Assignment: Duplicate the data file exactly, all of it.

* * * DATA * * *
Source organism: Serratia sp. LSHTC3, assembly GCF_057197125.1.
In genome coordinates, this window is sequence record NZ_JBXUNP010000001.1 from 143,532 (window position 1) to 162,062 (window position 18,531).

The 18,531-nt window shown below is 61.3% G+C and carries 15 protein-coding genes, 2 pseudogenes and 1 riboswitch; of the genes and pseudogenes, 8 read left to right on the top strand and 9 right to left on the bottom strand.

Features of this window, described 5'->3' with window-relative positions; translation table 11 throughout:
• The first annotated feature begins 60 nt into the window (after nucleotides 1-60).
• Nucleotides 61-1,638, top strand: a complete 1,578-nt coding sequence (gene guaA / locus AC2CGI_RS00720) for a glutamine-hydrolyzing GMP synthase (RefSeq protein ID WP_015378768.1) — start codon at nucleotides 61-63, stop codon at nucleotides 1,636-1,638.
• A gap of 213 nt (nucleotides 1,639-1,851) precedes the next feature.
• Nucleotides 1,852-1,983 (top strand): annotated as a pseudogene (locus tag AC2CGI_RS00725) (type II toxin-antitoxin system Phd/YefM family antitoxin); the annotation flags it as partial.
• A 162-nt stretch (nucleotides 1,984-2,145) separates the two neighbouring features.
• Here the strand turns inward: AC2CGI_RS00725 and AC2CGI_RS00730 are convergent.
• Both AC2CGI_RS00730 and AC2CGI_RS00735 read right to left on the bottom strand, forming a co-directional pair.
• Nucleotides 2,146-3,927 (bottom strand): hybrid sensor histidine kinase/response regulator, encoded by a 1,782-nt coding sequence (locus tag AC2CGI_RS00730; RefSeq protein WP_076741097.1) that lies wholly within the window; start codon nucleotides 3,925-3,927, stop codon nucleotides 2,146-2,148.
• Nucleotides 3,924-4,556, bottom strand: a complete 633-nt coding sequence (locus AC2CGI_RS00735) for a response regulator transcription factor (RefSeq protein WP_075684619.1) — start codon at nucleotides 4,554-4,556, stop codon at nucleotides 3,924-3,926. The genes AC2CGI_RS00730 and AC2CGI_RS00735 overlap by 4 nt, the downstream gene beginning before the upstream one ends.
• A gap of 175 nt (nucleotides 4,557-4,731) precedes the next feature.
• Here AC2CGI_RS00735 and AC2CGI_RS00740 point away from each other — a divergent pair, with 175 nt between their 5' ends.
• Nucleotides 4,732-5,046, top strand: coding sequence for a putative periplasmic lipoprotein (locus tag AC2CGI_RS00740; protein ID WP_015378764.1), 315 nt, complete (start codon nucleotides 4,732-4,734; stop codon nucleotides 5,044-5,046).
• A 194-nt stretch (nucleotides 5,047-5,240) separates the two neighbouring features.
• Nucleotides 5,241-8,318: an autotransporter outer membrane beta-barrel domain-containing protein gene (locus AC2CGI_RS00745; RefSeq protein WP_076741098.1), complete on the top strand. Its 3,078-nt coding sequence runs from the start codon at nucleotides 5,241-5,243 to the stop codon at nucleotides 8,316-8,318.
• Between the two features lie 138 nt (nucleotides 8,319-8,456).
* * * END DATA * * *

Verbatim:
Source organism: Serratia sp. LSHTC3, assembly GCF_057197125.1.
In genome coordinates, this window is sequence record NZ_JBXUNP010000001.1 from 143,532 (window position 1) to 162,062 (window position 18,531).

The 18,531-nt window shown below is 61.3% G+C and carries 15 protein-coding genes, 2 pseudogenes and 1 riboswitch; of the genes and pseudogenes, 8 read left to right on the top strand and 9 right to left on the bottom strand.

Features of this window, described 5'->3' with window-relative positions; translation table 11 throughout:
• The first annotated feature begins 60 nt into the window (after nucleotides 1-60).
• Nucleotides 61-1,638, top strand: a complete 1,578-nt coding sequence (gene guaA / locus AC2CGI_RS00720) for a glutamine-hydrolyzing GMP synthase (RefSeq protein ID WP_015378768.1) — start codon at nucleotides 61-63, stop codon at nucleotides 1,636-1,638.
• A gap of 213 nt (nucleotides 1,639-1,851) precedes the next feature.
• Nucleotides 1,852-1,983 (top strand): annotated as a pseudogene (locus tag AC2CGI_RS00725) (type II toxin-antitoxin system Phd/YefM family antitoxin); the annotation flags it as partial.
• A 162-nt stretch (nucleotides 1,984-2,145) separates the two neighbouring features.
• Here the strand turns inward: AC2CGI_RS00725 and AC2CGI_RS00730 are convergent.
• Both AC2CGI_RS00730 and AC2CGI_RS00735 read right to left on the bottom strand, forming a co-directional pair.
• Nucleotides 2,146-3,927 (bottom strand): hybrid sensor histidine kinase/response regulator, encoded by a 1,782-nt coding sequence (locus tag AC2CGI_RS00730; RefSeq protein WP_076741097.1) that lies wholly within the window; start codon nucleotides 3,925-3,927, stop codon nucleotides 2,146-2,148.
• Nucleotides 3,924-4,556, bottom strand: a complete 633-nt coding sequence (locus AC2CGI_RS00735) for a response regulator transcription factor (RefSeq protein WP_075684619.1) — start codon at nucleotides 4,554-4,556, stop codon at nucleotides 3,924-3,926. The genes AC2CGI_RS00730 and AC2CGI_RS00735 overlap by 4 nt, the downstream gene beginning before the upstream one ends.
• A gap of 175 nt (nucleotides 4,557-4,731) precedes the next feature.
• Here AC2CGI_RS00735 and AC2CGI_RS00740 point away from each other — a divergent pair, with 175 nt between their 5' ends.
• Nucleotides 4,732-5,046, top strand: coding sequence for a putative periplasmic lipoprotein (locus tag AC2CGI_RS00740; protein ID WP_015378764.1), 315 nt, complete (start codon nucleotides 4,732-4,734; stop codon nucleotides 5,044-5,046).
• A 194-nt stretch (nucleotides 5,047-5,240) separates the two neighbouring features.
• Nucleotides 5,241-8,318: an autotransporter outer membrane beta-barrel domain-containing protein gene (locus AC2CGI_RS00745; RefSeq protein WP_076741098.1), complete on the top strand. Its 3,078-nt coding sequence runs from the start codon at nucleotides 5,241-5,243 to the stop codon at nucleotides 8,316-8,318.
• Between the two features lie 138 nt (nucleotides 8,319-8,456).